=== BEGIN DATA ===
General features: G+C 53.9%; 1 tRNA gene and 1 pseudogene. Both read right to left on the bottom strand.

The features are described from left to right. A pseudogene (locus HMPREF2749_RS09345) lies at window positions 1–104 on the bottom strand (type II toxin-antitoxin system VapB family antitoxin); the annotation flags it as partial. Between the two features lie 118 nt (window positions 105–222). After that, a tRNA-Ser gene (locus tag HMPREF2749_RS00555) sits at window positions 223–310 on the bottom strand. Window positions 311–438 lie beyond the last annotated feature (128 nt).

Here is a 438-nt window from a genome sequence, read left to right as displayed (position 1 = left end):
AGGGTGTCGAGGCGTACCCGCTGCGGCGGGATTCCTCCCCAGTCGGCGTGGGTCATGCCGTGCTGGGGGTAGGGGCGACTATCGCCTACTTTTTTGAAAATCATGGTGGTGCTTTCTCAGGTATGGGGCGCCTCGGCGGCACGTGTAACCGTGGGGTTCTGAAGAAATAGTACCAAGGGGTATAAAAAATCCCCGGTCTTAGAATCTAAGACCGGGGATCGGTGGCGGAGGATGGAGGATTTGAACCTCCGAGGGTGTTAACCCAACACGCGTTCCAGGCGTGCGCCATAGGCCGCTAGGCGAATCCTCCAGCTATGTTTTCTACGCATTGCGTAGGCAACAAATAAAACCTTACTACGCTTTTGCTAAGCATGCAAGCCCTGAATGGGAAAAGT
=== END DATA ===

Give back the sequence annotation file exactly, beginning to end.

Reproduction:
General features: G+C 53.9%; 1 tRNA gene and 1 pseudogene. Both read right to left on the bottom strand.

The features are described from left to right. A pseudogene (locus HMPREF2749_RS09345) lies at window positions 1–104 on the bottom strand (type II toxin-antitoxin system VapB family antitoxin); the annotation flags it as partial. Between the two features lie 118 nt (window positions 105–222). After that, a tRNA-Ser gene (locus tag HMPREF2749_RS00555) sits at window positions 223–310 on the bottom strand. Window positions 311–438 lie beyond the last annotated feature (128 nt).

Here is a 438-nt window from a genome sequence, read left to right as displayed (position 1 = left end):
AGGGTGTCGAGGCGTACCCGCTGCGGCGGGATTCCTCCCCAGTCGGCGTGGGTCATGCCGTGCTGGGGGTAGGGGCGACTATCGCCTACTTTTTTGAAAATCATGGTGGTGCTTTCTCAGGTATGGGGCGCCTCGGCGGCACGTGTAACCGTGGGGTTCTGAAGAAATAGTACCAAGGGGTATAAAAAATCCCCGGTCTTAGAATCTAAGACCGGGGATCGGTGGCGGAGGATGGAGGATTTGAACCTCCGAGGGTGTTAACCCAACACGCGTTCCAGGCGTGCGCCATAGGCCGCTAGGCGAATCCTCCAGCTATGTTTTCTACGCATTGCGTAGGCAACAAATAAAACCTTACTACGCTTTTGCTAAGCATGCAAGCCCTGAATGGGAAAAGT